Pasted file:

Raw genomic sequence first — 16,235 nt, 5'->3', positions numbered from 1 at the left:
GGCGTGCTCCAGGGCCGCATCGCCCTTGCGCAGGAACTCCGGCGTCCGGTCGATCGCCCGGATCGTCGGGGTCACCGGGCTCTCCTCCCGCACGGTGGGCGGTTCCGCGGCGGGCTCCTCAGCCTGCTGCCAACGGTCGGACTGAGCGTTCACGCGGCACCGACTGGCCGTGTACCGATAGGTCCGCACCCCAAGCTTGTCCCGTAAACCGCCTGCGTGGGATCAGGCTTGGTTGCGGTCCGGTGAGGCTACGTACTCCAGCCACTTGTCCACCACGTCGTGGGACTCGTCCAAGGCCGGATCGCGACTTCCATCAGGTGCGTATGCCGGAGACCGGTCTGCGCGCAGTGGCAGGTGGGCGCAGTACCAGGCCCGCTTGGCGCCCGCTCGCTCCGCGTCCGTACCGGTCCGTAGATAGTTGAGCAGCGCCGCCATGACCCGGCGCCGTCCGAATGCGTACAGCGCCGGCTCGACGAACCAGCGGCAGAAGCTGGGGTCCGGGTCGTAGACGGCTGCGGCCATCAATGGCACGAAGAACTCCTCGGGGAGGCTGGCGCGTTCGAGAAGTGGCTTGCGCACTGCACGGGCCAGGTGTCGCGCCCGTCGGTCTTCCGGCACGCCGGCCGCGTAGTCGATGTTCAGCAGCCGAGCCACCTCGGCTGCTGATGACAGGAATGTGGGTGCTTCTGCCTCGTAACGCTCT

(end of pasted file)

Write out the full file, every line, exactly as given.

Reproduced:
Raw genomic sequence first — 16,235 nt, 5'->3', positions numbered from 1 at the left:
GGCGTGCTCCAGGGCCGCATCGCCCTTGCGCAGGAACTCCGGCGTCCGGTCGATCGCCCGGATCGTCGGGGTCACCGGGCTCTCCTCCCGCACGGTGGGCGGTTCCGCGGCGGGCTCCTCAGCCTGCTGCCAACGGTCGGACTGAGCGTTCACGCGGCACCGACTGGCCGTGTACCGATAGGTCCGCACCCCAAGCTTGTCCCGTAAACCGCCTGCGTGGGATCAGGCTTGGTTGCGGTCCGGTGAGGCTACGTACTCCAGCCACTTGTCCACCACGTCGTGGGACTCGTCCAAGGCCGGATCGCGACTTCCATCAGGTGCGTATGCCGGAGACCGGTCTGCGCGCAGTGGCAGGTGGGCGCAGTACCAGGCCCGCTTGGCGCCCGCTCGCTCCGCGTCCGTACCGGTCCGTAGATAGTTGAGCAGCGCCGCCATGACCCGGCGCCGTCCGAATGCGTACAGCGCCGGCTCGACGAACCAGCGGCAGAAGCTGGGGTCCGGGTCGTAGACGGCTGCGGCCATCAATGGCACGAAGAACTCCTCGGGGAGGCTGGCGCGTTCGAGAAGTGGCTTGCGCACTGCACGGGCCAGGTGTCGCGCCCGTCGGTCTTCCGGCACGCCGGCCGCGTAGTCGATGTTCAGCAGCCGAGCCACCTCGGCTGCTGATGACAGGAATGTGGGTGCTTCTGCCTCGTAACGCTCT